Attitudes toward reverse mortgages have changed in recent years, according to a report by the MetLife Mature Market Institute, moving from a way older homer owners enhanced their quality of life to one in which they use those loans to deal with financial needs including reducing their debt load.
In recent times, largely due to the economic situation, people are taking out reverse mortgages at a younger age, now just above age 71 on average, with nearly half under age 70. Twenty-one percent are at the minimum age of 62 or within a year or two older, compared with just 6 percent who took such loans at age 62 in 1999. And about two-thirds of all reverse mortgage borrowers have an existing home loan, with a quarter having both housing and non-housing debt.
“By refinancing with a reverse mortgage, borrowers can defer making principal and interest payments on their existing home mortgage until they move out of the home. Borrowers must also meet all of their other reverse mortgage obligations including making timely property tax and homeowners insurance payments. This may provide immediate relief and help to stabilize a difficult financial situation. For older homeowners with sizable debt, a reverse mortgage may be the only way they can retire,” it says.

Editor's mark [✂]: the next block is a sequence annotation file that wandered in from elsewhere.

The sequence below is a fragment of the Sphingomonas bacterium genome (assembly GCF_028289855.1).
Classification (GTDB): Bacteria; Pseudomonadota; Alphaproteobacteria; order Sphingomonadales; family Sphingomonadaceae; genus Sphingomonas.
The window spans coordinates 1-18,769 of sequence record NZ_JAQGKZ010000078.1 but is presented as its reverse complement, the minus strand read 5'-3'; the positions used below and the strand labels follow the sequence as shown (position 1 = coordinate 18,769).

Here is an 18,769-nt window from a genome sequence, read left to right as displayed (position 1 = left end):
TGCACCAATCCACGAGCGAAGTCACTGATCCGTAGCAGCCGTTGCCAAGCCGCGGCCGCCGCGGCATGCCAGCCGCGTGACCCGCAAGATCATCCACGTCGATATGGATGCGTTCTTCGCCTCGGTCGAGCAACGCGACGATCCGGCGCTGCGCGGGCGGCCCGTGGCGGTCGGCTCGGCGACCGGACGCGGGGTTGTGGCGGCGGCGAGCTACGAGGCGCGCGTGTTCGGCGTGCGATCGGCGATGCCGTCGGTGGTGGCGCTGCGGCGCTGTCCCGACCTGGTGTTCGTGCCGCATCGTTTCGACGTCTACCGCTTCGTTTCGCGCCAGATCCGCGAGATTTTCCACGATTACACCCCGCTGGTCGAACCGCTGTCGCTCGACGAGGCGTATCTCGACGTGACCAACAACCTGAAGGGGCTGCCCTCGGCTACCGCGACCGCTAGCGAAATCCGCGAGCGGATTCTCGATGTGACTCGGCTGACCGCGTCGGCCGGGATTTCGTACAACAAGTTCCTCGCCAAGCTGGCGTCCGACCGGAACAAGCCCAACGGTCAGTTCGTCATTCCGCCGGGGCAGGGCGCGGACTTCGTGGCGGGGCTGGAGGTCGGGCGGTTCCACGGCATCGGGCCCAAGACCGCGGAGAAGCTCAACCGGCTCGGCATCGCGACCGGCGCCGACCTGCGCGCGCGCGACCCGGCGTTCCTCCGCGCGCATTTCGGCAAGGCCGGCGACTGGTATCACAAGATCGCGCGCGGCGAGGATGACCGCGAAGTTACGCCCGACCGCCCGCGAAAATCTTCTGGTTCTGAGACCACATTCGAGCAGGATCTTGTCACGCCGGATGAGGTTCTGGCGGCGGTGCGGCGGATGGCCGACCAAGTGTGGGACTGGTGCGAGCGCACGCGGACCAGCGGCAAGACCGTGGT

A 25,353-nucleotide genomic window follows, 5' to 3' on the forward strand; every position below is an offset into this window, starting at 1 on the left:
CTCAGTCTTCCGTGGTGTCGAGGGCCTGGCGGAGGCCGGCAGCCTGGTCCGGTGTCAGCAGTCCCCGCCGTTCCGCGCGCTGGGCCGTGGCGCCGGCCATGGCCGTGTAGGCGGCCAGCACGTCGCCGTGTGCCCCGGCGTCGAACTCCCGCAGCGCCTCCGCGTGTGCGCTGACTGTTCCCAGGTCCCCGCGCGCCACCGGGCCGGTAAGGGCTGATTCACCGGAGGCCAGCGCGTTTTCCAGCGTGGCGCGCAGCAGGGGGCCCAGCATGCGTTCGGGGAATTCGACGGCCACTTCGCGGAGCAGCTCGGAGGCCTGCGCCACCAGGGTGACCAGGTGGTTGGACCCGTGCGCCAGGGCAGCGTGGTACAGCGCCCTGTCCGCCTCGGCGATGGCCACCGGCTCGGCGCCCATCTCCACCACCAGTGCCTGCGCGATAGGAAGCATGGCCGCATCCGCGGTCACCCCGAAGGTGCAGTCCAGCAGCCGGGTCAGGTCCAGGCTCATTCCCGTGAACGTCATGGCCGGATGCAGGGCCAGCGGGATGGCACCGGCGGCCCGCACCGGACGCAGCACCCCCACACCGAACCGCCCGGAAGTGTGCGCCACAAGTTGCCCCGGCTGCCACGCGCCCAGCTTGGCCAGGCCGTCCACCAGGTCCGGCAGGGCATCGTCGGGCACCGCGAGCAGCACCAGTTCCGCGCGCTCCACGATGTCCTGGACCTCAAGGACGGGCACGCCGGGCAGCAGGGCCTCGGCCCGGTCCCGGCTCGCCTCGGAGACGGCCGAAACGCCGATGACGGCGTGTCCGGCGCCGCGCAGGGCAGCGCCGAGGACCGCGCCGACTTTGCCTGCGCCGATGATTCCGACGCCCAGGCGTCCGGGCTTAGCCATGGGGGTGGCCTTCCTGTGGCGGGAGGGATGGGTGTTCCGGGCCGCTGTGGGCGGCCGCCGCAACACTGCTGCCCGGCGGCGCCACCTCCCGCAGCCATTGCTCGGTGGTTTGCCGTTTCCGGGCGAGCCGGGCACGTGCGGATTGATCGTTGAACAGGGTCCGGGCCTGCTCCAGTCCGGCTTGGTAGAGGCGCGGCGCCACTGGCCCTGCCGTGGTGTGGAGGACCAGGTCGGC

However, that approach carries risks if the borrower draws down home equity too quickly and/or doesn’t control current spending, it added.